The Chicago Board Options Exchange Volatility Index, which measures the cost of protecting against swings on the S&P 500, dropped 9.4 percent to 12.54 for its fourth weekly retreat. The VIX is at its lowest level since May 17, five days before Bernanke signaled the central bank could start scaling back monetary stimulus.
Industrial stocks, energy companies and utilities climbed at least 1.9 percent as seven of 10 industry groups in the S&P 500 rose for the week.
The KBW Bank Index added 2.4 percent to the highest level since October 2008 as earnings from lenders beat estimates. Bank of America climbed 7 percent to $14.75 as the second-biggest U.S. lender topped profit predictions on the strength of cost-cutting and better credit.
Morgan Stanley jumped 5.6 percent to $27.60 after net income increased 66 percent as trading revenue rose and the profit margin at its wealth-management unit climbed. The firm also said it will buy back $500 million in stock.
Earnings among financial companies in the S&P 500 have outperformed the index average, with 80 percent of the firms surpassing estimates. The group’s results have exceeded forecasts by an average of 8.7 percent.
Banks and insurers are predicted to report earnings growth of 26 percent this quarter, data compiled by Bloomberg show. Excluding financial stocks, analysts forecast S&P 500 companies will report a 2 percent drop in profit, the data show.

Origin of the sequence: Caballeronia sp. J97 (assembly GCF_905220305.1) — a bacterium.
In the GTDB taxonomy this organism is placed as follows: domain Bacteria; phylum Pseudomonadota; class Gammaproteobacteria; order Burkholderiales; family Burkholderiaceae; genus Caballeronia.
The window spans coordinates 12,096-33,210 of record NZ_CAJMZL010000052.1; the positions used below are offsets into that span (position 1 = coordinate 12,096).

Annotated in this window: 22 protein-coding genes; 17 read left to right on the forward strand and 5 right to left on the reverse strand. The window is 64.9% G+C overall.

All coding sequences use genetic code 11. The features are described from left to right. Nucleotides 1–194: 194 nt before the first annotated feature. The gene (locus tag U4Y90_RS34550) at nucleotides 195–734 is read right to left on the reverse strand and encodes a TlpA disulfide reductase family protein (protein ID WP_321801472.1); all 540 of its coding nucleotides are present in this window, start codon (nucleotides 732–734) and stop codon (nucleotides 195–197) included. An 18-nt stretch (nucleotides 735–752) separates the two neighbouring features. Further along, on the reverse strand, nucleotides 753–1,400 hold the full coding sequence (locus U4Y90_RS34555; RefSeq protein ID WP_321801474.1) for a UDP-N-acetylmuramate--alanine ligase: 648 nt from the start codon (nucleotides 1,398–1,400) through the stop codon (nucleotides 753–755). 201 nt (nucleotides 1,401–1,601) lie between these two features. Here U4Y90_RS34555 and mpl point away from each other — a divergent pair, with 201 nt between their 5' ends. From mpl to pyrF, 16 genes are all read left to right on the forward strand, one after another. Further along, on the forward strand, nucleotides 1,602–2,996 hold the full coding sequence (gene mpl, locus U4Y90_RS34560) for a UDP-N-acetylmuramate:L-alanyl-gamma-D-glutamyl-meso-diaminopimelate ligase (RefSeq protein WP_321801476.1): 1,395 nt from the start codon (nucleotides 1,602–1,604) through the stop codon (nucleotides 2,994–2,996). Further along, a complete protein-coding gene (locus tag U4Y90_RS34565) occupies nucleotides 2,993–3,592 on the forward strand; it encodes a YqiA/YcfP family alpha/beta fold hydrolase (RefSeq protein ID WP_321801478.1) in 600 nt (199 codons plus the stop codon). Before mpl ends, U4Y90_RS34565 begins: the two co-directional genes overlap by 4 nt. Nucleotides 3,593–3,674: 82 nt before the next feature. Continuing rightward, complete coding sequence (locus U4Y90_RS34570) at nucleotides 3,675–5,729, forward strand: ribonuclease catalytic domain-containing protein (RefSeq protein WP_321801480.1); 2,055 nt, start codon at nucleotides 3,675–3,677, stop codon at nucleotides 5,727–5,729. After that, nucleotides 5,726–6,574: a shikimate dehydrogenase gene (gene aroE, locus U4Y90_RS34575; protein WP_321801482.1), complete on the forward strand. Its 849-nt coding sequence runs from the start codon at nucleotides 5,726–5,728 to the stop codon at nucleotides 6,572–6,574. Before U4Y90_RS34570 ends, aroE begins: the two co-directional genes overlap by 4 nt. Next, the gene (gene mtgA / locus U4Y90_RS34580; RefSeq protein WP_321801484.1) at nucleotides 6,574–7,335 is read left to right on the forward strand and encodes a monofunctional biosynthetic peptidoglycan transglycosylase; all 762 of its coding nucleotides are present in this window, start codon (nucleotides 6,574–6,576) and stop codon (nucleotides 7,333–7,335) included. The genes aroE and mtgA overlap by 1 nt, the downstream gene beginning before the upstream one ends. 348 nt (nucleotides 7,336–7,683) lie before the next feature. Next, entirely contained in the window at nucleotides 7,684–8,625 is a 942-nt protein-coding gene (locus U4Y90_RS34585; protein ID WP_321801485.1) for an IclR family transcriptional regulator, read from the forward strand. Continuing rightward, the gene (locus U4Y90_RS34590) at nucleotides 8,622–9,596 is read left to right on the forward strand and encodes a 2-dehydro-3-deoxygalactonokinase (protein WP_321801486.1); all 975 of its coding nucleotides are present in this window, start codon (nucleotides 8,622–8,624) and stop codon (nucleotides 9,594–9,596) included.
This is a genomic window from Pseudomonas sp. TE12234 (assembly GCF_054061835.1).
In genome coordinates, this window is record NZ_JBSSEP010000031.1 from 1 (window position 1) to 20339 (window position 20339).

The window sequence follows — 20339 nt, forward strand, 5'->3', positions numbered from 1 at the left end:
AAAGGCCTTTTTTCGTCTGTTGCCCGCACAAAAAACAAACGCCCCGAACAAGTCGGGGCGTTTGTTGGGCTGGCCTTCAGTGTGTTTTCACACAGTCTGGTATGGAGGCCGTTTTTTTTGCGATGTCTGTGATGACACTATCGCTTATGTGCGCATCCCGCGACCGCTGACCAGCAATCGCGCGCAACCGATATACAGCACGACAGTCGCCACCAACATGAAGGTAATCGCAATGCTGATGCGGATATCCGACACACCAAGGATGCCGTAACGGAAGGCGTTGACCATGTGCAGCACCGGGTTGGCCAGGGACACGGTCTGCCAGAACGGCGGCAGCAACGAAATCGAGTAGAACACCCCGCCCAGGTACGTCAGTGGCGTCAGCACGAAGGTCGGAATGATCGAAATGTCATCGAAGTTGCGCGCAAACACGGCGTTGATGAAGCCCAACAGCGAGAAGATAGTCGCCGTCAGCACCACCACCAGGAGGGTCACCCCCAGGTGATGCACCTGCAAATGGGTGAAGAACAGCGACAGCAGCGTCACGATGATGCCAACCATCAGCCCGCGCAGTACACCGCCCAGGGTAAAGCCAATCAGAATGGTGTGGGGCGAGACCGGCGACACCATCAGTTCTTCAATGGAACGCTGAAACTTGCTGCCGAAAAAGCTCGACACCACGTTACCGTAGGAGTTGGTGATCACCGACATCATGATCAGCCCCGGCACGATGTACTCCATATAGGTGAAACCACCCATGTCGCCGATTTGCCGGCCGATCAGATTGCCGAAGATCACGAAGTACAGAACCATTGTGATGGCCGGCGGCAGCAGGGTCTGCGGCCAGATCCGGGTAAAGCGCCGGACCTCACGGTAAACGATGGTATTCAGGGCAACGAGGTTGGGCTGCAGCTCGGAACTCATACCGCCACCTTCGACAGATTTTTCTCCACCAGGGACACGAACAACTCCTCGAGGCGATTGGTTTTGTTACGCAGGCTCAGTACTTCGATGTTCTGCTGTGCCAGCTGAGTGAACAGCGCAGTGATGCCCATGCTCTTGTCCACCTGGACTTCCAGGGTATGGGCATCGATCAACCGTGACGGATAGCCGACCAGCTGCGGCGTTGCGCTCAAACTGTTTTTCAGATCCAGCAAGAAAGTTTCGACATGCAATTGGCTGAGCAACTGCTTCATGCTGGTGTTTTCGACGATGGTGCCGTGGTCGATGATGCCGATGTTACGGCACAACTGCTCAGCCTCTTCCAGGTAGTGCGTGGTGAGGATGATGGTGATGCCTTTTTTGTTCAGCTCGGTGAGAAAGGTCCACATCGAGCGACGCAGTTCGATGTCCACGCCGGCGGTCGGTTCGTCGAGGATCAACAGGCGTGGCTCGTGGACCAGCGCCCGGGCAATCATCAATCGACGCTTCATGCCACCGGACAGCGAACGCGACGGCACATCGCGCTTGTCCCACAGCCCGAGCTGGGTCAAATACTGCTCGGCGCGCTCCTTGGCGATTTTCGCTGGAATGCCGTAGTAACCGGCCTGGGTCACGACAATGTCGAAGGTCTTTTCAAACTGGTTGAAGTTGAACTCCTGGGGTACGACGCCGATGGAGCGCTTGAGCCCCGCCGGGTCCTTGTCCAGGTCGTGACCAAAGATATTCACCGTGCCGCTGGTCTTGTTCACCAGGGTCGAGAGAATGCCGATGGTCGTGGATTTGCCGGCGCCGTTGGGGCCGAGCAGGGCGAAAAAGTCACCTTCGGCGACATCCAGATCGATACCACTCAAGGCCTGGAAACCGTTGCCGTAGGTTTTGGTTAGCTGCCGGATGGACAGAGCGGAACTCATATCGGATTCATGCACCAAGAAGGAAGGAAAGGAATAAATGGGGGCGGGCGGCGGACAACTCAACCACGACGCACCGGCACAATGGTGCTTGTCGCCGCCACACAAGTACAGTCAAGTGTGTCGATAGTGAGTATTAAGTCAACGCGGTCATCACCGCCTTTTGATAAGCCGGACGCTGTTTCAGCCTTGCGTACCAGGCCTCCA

Yahoo climbed 6.9 percent to $29.11 as earnings beat analysts’ estimates (YHOO:US). Alibaba may be worth as much as $101 billion after Yahoo said the Chinese company’s profit tripled in the first three months of the year, according to Sameet Sinha, an analyst at B. Riley & Co.
Leap Wireless International Inc. more than doubled to $17.39. AT&T, the second-largest U.S. wireless carrier, agreed to acquire the company for $1.2 billion, giving the company 5 million customers, more airwaves and a larger piece of the pay-as-you-go market. AT&T was unchanged at $35.81.
Johnson Controls Inc. climbed 11 percent, the most in the S&P 500, to $40.95. The largest U.S. auto-parts maker will sell its HomeLink line of installed garage-door openers to Gentex Corp. for $700 million as it seeks a buyer for the rest of its automotive electronics unit.
Schlumberger Ltd. increased 7.7 percent to $82.74. The largest oilfield-services provider, will buy back $10 billion in shares as quarterly profit rose and it forecast “double-digit” customer spending increases on crude exploration.
Technology shares sank 1.8 percent as a group, the most among 10 industries in the S&P 500 as companies missed forecasts. The 17 technology companies in the S&P 500 that have reported earnings have missed estimates by an average 3.6 percent. The average result for all companies in the index has come in 2.7 percent above forecasts, the data show.
Intel Corp. dropped 3.6 percent to $23.04. The world’s largest semiconductor maker forecast sales for the current period that may fall short of some analysts’ estimates as a slump in the personal-computer market erodes its largest business.
Google retreated 2.9 percent to $896.60. The company posted second-quarter earnings that missed projections as mobile advertising crimped average prices.
Microsoft plunged 12 percent, the most since 2009, to $31.40 for the biggest slide in the Dow. The company’s fourth-quarter profit missed analysts’ estimates by the biggest margin in at least a decade, depressed by weakening demand for PCs running Windows.